• Take advantage of geography. For events, location matters. A lot. Think of the industries that your city is known for. It would be much easier to do a panel for VCs and startup founders in San Francisco than in D.C., just because most of these people happen to be there. One trick is to have your conference close to the date of another large industry event at the same location. Then you can probably co-opt at least a few speakers from that event to your own event.
  • Just because somebody is famous, it doesn’t mean they are a good speaker. There are plenty of prominent people who are terrible speakers. They ramble on and on about topics that no one cares about, or they just promote their company/organization. The best speakers think about the topics the audience is interested in, and address those topics in a spontaneous, personal manner. Before inviting speakers, try to watch videos of them speaking or attend their other events to confirm that they are good speakers.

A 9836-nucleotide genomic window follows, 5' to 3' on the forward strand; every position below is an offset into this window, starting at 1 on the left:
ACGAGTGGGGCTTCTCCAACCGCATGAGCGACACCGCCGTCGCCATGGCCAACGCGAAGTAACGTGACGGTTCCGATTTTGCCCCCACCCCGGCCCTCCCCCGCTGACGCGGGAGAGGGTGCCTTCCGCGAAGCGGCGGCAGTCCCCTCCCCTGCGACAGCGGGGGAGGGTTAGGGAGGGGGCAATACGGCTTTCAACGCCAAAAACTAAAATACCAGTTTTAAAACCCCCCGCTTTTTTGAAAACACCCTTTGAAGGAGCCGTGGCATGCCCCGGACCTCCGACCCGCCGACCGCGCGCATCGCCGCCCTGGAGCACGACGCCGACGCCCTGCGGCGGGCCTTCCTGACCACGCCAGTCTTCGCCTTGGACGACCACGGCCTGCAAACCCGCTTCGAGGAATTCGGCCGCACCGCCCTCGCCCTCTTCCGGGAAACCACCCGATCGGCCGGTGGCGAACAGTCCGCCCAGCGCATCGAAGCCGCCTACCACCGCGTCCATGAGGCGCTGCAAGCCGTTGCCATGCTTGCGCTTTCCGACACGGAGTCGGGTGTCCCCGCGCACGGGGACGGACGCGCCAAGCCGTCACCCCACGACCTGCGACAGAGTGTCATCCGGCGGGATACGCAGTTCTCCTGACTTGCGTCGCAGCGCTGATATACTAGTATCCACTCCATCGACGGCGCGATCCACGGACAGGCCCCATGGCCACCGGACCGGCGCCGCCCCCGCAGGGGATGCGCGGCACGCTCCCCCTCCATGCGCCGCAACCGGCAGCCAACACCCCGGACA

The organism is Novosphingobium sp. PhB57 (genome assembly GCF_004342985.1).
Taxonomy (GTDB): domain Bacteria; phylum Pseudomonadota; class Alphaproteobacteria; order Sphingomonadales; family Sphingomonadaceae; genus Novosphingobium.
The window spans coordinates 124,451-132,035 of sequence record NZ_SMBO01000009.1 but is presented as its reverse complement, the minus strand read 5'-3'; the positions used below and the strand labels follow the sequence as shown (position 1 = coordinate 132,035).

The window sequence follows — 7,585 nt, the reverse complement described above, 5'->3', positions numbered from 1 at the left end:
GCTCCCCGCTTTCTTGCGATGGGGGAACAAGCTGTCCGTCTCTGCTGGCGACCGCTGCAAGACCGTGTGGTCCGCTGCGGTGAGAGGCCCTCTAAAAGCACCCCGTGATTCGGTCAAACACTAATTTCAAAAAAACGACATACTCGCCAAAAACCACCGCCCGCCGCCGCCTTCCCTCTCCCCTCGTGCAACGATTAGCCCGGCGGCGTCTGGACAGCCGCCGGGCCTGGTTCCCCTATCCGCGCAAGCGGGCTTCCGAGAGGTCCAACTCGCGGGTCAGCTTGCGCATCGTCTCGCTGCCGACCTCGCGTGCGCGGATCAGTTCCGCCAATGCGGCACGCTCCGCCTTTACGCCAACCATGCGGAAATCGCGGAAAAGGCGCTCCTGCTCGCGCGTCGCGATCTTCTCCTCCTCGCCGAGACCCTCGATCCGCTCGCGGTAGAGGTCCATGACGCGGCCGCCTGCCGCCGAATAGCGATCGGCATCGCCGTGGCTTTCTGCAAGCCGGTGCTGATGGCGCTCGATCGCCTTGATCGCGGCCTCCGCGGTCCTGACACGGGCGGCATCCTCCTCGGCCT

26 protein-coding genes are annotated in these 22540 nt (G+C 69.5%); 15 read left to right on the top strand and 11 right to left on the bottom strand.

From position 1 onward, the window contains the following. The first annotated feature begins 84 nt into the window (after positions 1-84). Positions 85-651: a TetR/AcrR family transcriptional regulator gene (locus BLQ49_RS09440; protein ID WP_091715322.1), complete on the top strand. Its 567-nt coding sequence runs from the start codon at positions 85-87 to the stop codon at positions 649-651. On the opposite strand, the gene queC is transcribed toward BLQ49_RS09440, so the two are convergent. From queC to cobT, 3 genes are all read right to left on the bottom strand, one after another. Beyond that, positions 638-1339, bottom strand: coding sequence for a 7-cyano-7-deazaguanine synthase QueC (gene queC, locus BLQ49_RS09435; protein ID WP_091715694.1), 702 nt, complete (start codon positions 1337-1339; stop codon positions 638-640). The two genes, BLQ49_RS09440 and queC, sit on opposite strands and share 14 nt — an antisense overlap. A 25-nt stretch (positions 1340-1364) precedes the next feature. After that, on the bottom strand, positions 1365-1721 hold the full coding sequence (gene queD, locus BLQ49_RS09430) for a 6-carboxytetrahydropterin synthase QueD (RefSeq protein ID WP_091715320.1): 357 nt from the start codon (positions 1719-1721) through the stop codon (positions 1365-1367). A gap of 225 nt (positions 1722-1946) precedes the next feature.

2. On getting a full house

  • The single most important job of the event organizer is to ensure a full house, preferably with people standing at the back. Speakers are more energized if they are talking to a full audience. Empty chairs should be the bane of your existence. If I have an event venue with a capacity of 100 people, I usually make sure to get at least 200 RSVPs. My experience with past events is that usually 50%-60% of the people who register will actually show up, and many of them will come late/leave early. This percentage decreases if the event is on a weekend morning/if the weather is bad/if there happens to be some other more interesting events going on at the same time.